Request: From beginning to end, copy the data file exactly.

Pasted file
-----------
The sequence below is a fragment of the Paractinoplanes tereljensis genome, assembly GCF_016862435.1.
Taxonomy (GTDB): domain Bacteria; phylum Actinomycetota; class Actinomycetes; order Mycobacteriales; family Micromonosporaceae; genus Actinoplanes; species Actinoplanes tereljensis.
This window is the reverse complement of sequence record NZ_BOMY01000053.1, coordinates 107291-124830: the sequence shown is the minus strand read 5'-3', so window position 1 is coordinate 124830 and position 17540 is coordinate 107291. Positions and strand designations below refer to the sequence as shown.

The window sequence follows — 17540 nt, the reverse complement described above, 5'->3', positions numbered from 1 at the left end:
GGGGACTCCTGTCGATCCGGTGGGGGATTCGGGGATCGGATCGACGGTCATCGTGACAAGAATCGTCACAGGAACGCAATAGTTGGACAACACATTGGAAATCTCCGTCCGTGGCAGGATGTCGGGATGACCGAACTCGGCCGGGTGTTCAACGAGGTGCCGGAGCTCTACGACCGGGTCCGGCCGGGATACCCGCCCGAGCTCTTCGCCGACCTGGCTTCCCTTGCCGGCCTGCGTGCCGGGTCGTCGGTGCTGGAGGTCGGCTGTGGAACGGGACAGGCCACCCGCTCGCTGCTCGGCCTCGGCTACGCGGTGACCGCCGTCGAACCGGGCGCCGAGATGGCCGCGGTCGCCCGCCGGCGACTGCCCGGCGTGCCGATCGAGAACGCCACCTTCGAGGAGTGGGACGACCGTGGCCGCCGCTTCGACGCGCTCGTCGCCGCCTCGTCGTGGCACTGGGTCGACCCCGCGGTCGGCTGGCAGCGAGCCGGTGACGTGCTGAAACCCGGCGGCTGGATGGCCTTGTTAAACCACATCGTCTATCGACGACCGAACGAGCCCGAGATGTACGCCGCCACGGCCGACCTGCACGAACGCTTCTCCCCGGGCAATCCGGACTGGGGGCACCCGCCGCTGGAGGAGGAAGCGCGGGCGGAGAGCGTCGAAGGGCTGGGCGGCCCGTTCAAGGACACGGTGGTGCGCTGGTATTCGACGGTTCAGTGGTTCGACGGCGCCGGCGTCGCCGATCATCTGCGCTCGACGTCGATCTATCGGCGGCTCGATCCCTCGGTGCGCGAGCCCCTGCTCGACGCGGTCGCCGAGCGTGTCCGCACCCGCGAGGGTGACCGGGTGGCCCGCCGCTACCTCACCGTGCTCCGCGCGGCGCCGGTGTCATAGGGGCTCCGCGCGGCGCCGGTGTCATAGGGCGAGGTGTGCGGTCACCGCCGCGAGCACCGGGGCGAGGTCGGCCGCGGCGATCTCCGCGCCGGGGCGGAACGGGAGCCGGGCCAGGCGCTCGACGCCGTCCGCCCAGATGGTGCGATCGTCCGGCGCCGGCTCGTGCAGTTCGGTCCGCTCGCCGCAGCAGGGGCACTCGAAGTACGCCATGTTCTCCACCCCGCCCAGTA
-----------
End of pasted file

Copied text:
The sequence below is a fragment of the Paractinoplanes tereljensis genome, assembly GCF_016862435.1.
Taxonomy (GTDB): domain Bacteria; phylum Actinomycetota; class Actinomycetes; order Mycobacteriales; family Micromonosporaceae; genus Actinoplanes; species Actinoplanes tereljensis.
This window is the reverse complement of sequence record NZ_BOMY01000053.1, coordinates 107291-124830: the sequence shown is the minus strand read 5'-3', so window position 1 is coordinate 124830 and position 17540 is coordinate 107291. Positions and strand designations below refer to the sequence as shown.

The window sequence follows — 17540 nt, the reverse complement described above, 5'->3', positions numbered from 1 at the left end:
GGGGACTCCTGTCGATCCGGTGGGGGATTCGGGGATCGGATCGACGGTCATCGTGACAAGAATCGTCACAGGAACGCAATAGTTGGACAACACATTGGAAATCTCCGTCCGTGGCAGGATGTCGGGATGACCGAACTCGGCCGGGTGTTCAACGAGGTGCCGGAGCTCTACGACCGGGTCCGGCCGGGATACCCGCCCGAGCTCTTCGCCGACCTGGCTTCCCTTGCCGGCCTGCGTGCCGGGTCGTCGGTGCTGGAGGTCGGCTGTGGAACGGGACAGGCCACCCGCTCGCTGCTCGGCCTCGGCTACGCGGTGACCGCCGTCGAACCGGGCGCCGAGATGGCCGCGGTCGCCCGCCGGCGACTGCCCGGCGTGCCGATCGAGAACGCCACCTTCGAGGAGTGGGACGACCGTGGCCGCCGCTTCGACGCGCTCGTCGCCGCCTCGTCGTGGCACTGGGTCGACCCCGCGGTCGGCTGGCAGCGAGCCGGTGACGTGCTGAAACCCGGCGGCTGGATGGCCTTGTTAAACCACATCGTCTATCGACGACCGAACGAGCCCGAGATGTACGCCGCCACGGCCGACCTGCACGAACGCTTCTCCCCGGGCAATCCGGACTGGGGGCACCCGCCGCTGGAGGAGGAAGCGCGGGCGGAGAGCGTCGAAGGGCTGGGCGGCCCGTTCAAGGACACGGTGGTGCGCTGGTATTCGACGGTTCAGTGGTTCGACGGCGCCGGCGTCGCCGATCATCTGCGCTCGACGTCGATCTATCGGCGGCTCGATCCCTCGGTGCGCGAGCCCCTGCTCGACGCGGTCGCCGAGCGTGTCCGCACCCGCGAGGGTGACCGGGTGGCCCGCCGCTACCTCACCGTGCTCCGCGCGGCGCCGGTGTCATAGGGGCTCCGCGCGGCGCCGGTGTCATAGGGCGAGGTGTGCGGTCACCGCCGCGAGCACCGGGGCGAGGTCGGCCGCGGCGATCTCCGCGCCGGGGCGGAACGGGAGCCGGGCCAGGCGCTCGACGCCGTCCGCCCAGATGGTGCGATCGTCCGGCGCCGGCTCGTGCAGTTCGGTCCGCTCGCCGCAGCAGGGGCACTCGAAGTACGCCATGTTCTCCACCCCGCCCAGTA